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Norms of Protection

Responsibility to Protect, Protection of Civilians and their Interaction

image of Norms of Protection
A series of humanitarian tragedies in the 1990s (Somalia, Rwanda, Srebrenica, Kosovo) demonstrated the failure of the international community to protect civilians in the context of complex emergencies. These brought to life two norms of protection – Responsibility to Protect (R2P) and Protection of Civilians (POC) – both deeply rooted in the empathy that human beings have for the suffering of innocent people. Both norms raise concerns of misinterpretation and misuse. They are developing – sometimes in parallel, sometimes diverging and sometimes converging – with varying degrees of institutionalization and acceptance. This book engages in a profound comparative analysis of the norms and aims to serve policy-makers at various levels; practitioners with protective roles; academics and researchers; civil society and R2P and POC advocates.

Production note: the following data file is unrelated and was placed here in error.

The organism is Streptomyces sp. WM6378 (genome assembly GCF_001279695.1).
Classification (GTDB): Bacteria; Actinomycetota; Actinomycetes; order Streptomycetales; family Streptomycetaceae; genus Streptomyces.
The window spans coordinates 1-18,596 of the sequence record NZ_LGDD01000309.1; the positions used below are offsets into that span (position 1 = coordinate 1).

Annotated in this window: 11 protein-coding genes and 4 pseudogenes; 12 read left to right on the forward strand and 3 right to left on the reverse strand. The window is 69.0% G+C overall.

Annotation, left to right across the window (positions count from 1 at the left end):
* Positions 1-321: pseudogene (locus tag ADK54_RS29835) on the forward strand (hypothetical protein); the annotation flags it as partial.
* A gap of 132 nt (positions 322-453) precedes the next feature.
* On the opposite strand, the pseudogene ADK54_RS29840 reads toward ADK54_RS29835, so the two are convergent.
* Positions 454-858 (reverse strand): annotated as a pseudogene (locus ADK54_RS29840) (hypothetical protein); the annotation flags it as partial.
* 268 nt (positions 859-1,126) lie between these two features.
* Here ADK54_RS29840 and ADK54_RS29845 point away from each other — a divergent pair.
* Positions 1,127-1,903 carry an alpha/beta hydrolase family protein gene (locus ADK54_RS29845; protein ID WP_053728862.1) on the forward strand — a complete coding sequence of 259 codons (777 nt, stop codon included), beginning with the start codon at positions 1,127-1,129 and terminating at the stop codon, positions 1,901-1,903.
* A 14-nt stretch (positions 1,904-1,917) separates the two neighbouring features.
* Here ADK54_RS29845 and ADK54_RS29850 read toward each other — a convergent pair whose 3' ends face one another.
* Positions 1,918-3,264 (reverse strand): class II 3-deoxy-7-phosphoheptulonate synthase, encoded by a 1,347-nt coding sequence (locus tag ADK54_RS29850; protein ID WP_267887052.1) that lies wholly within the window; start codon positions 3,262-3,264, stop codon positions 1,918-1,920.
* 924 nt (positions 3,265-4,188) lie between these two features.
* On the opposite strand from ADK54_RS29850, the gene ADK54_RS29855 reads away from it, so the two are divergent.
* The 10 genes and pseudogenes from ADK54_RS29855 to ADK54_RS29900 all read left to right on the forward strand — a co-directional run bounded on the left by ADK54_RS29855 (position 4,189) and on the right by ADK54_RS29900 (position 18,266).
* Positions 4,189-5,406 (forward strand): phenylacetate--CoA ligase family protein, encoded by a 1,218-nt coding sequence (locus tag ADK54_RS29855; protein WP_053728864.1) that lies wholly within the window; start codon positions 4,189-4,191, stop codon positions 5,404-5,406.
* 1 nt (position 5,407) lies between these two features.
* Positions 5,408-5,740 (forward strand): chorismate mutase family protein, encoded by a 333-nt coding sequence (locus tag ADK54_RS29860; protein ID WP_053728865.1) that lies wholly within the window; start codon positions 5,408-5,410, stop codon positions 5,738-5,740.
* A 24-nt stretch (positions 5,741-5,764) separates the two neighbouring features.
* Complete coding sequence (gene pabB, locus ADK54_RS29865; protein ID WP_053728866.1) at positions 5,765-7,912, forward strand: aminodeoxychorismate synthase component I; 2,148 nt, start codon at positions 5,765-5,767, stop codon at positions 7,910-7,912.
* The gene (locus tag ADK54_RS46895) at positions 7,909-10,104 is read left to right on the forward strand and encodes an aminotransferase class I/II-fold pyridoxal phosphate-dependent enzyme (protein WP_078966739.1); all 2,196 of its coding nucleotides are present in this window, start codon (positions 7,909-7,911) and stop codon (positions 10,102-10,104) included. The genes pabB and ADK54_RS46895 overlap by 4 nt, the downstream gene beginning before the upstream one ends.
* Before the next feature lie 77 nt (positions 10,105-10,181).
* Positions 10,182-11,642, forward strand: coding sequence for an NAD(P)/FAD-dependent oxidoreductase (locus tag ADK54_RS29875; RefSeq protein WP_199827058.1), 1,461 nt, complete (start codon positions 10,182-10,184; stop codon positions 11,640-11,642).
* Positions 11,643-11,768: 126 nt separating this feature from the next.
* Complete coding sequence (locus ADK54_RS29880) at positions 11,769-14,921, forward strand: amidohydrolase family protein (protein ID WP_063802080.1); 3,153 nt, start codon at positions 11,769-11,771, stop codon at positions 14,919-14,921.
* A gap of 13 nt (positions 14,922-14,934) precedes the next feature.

English

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Foreword

Global governance is defined as the sum of norms, laws, policies and institutions that define, constitute and mediate international relations between and among people, society, market and the state – the wielders and objects of the exercise of international public power. It advances (and sometimes retreats) by filling (or widening) five analytical gaps: knowledge, norms, policies, institutions and compliance.

English

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